The next round of briefs in the Florida sports betting case arrived Monday, shedding light on the federal government’s approach.
The federal government, in representing the Department of Interior, filed its answering brief in the appeal over the 2021 gaming compact between the Seminole Tribe of Florida and Governor Ron DeSantis. This brief might be a little awkward on the surface; after the Seminole Tribe filed an appeal over the District Court’s denial of their motion to intervene, the Tribe also filed an amicus brief supporting the federal government’s appeal.
Here, the feds break off from that alliance and argue that the Tribe is not an indispensable party to the litigation.
Now there are policy reasons why the federal government makes such an argument. Most importantly, the federal government is arguing its own case, and it is essentially advocating that what is between themselves and West Flagler Associates is just between them, and they are capable of adequately representing the interests of the Seminole Tribe without the Tribe being a party.
A quick Florida sports betting recap
In 2021, the Seminole Tribe and DeSantis surprised many by agreeing to a new gaming compact, warming what had become a chilly relationship between the Tribe and the Governor’s office.
The new gaming compact allowed sports betting in FL and mobile sports betting throughout the state. Interior did not explicitly approve the compact. Instead, they let a 45-day window to reject the compact lapse allowing the compact to come into force.
Accompanying the lapse of the 45-day window was a memorandum effectively giving the OK to the hub-and-spoke model that the compact laid out. Litigation quickly followed, and West Flagler Associates, a long-established South Florida gaming operator, sued Interior, challenging the compact.
And just like that, it was over
West Flagler Associates prevailed at the District Court, putting an end to Florida sports betting, which had only been operational for weeks. As part of the litigation, the Seminole Tribe of Florida sought to intervene, as they were not named as a party. This was also denied by the District Court.
The District Court’s ruling that the compact violated the Indian Gaming Regulatory Act (IGRA) and the denial of the Seminole Tribe’s motion to intervene both have been appealed and consolidated into a single case at the Court of Appeals.
After opening briefs were filed by both Interior and the Seminole Tribe, Interior filed its answer to the Seminole Tribe’s appeal.
Thanks, but we’re good alone?
The federal government’s brief opens its first argument against the Seminole Tribe’s appeal by arguing that in Administrative Procedure Act (APA) cases, the federal government should generally be the only required and indispensable party.
The government argues that:
in an APA lawsuit, the question to be resolved is whether challenged agency action will be sustained or held invalid because the agency acted unlawfully.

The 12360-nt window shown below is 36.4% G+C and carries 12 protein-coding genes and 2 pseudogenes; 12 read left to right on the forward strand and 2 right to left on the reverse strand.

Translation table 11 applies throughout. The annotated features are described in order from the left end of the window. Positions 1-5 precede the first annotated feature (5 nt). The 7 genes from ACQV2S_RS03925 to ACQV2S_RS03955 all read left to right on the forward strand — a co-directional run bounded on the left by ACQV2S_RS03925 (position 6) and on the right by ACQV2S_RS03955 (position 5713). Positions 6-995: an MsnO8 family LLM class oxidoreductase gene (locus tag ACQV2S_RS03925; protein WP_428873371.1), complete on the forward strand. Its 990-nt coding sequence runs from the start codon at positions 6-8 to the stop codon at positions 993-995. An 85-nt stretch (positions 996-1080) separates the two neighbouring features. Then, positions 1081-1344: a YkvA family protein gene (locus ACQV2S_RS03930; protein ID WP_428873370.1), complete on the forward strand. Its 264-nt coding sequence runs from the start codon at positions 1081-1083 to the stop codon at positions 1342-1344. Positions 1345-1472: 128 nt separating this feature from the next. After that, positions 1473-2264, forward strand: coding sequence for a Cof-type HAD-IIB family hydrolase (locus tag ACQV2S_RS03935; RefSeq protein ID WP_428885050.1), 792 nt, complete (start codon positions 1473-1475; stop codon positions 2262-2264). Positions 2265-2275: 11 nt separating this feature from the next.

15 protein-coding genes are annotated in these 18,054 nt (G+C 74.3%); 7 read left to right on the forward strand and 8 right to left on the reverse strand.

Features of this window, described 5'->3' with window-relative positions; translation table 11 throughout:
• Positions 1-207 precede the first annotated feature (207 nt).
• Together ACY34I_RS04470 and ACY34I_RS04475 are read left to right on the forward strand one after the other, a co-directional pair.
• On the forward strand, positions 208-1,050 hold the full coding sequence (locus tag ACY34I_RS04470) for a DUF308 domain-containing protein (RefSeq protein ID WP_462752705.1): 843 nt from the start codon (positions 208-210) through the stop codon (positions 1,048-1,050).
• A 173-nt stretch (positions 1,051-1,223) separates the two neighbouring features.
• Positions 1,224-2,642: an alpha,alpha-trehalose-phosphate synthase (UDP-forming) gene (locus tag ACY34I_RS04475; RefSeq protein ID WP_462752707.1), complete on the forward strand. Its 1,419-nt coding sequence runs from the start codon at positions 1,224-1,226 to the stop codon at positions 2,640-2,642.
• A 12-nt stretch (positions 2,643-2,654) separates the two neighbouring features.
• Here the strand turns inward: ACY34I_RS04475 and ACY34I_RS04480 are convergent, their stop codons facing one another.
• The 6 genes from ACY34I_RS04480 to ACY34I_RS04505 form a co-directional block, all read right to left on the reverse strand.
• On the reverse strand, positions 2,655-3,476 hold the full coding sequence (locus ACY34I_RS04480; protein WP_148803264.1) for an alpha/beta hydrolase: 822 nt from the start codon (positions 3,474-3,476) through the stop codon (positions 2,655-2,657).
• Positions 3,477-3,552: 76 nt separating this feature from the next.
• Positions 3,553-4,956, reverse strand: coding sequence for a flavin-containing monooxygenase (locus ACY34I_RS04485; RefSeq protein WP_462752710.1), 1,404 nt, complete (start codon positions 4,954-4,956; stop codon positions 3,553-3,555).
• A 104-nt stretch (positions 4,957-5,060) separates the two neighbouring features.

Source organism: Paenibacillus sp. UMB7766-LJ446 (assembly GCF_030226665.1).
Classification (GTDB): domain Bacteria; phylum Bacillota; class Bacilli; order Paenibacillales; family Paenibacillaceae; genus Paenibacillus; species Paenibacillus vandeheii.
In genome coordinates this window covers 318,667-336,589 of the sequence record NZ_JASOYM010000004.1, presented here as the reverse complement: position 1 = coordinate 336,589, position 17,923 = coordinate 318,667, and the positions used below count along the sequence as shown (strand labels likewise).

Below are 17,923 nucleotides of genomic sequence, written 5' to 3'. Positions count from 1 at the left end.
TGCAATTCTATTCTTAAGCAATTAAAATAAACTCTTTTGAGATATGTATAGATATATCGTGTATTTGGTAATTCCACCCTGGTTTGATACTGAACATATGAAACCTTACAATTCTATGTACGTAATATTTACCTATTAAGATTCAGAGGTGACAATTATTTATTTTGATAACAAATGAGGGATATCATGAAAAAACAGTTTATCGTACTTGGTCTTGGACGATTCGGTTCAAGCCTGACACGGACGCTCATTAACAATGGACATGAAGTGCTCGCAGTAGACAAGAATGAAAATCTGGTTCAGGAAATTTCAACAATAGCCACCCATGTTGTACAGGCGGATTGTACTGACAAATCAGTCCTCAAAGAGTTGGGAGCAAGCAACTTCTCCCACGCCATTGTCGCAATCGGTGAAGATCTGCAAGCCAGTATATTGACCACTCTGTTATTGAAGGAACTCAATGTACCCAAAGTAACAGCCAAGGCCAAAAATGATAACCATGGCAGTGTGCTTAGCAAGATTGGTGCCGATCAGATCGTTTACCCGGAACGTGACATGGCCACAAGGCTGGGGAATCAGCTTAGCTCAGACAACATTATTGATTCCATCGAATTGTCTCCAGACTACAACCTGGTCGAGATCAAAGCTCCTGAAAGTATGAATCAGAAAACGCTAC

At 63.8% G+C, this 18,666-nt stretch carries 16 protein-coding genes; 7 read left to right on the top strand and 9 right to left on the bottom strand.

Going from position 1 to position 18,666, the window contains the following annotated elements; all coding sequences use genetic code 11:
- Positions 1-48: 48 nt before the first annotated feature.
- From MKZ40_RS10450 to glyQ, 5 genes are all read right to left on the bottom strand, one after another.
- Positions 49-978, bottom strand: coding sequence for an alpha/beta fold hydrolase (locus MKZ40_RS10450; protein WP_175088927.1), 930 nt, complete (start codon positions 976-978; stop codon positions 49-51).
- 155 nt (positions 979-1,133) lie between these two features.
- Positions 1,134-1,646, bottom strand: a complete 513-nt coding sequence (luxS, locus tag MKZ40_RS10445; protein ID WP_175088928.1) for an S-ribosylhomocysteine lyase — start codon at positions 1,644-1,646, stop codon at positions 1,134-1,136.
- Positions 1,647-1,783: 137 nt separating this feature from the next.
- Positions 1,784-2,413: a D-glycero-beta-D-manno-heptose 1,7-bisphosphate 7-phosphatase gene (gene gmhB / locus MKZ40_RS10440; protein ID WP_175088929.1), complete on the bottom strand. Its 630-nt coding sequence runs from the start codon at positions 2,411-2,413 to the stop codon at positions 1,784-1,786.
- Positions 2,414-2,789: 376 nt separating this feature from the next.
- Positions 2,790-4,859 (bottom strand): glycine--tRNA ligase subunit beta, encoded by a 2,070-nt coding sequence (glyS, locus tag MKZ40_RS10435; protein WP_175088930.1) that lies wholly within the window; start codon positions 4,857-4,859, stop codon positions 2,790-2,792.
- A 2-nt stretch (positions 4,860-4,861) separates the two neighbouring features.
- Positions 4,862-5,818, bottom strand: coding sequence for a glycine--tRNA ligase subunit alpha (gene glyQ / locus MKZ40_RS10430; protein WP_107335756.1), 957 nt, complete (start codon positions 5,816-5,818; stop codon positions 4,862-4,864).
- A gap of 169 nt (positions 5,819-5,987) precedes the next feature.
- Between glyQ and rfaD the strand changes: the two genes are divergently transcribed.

In other words, the question is not about any other party. The court is being asked whether the government has the right to undertake administrative action. The inclusion of a third party is generally unnecessary to that inquiry, according to the federal government.
You are not required
The government’s second argument is that the Seminole Tribe is not a required party under Rule 19(a) of the Federal Rules of Civil Procedure. Here, the government (which they acknowledge) departs from even the District Court, which found that the Tribe was a required party, arguing that the Court can “accord complete relief” on the claims sought by the plaintiff without the Tribe being a party to the litigation.
The government argues that the District Court was correct in finding that the federal government adequately represented the interests of the Tribe. The government argues that the Tribe’s claims that the government’s interests and the Tribe’s interests do not line up is inconsistent with other cases where it was found that the government adequately represented tribal interests.
The Tribe’s criticism of the federal government’s litigation strategy “is not grounds for deeming the government as an inadequate representative,” according to the government.
Indeed, the government’s litigation strategy received fairly significant critique from not only the Tribe but also from the District Court judge at times. The government argues that if the Tribe wants to argue a separate line of reasoning, they can file an amicus brief, which they have already done.
And another one …
The government then argues that even if the Tribe is a required party, the District Court was correct in ruling that they were not an indispensable party under Rule 19(b).
The government further argues that there is adequate room for the case to proceed without the Seminole Tribe as a party.
What to make of Florida sports betting brief
Perhaps one of the key things about this brief is one of the things it does not say.
The Seminole Tribe advanced two intervention arguments in its appeal. The first was under Rule 19; however, the second was under Rule 24, which would allow for limited intervention.
While the government takes exception to the Tribe’s Rule 19 argument, the fed’s brief does not mention the Tribe’s Rule 24 argument. This case is picking up the pace quickly with an answering brief from West Flagler Associates due later this week. We should start getting a more complete picture of this case even though a decision is still like six months to a year away.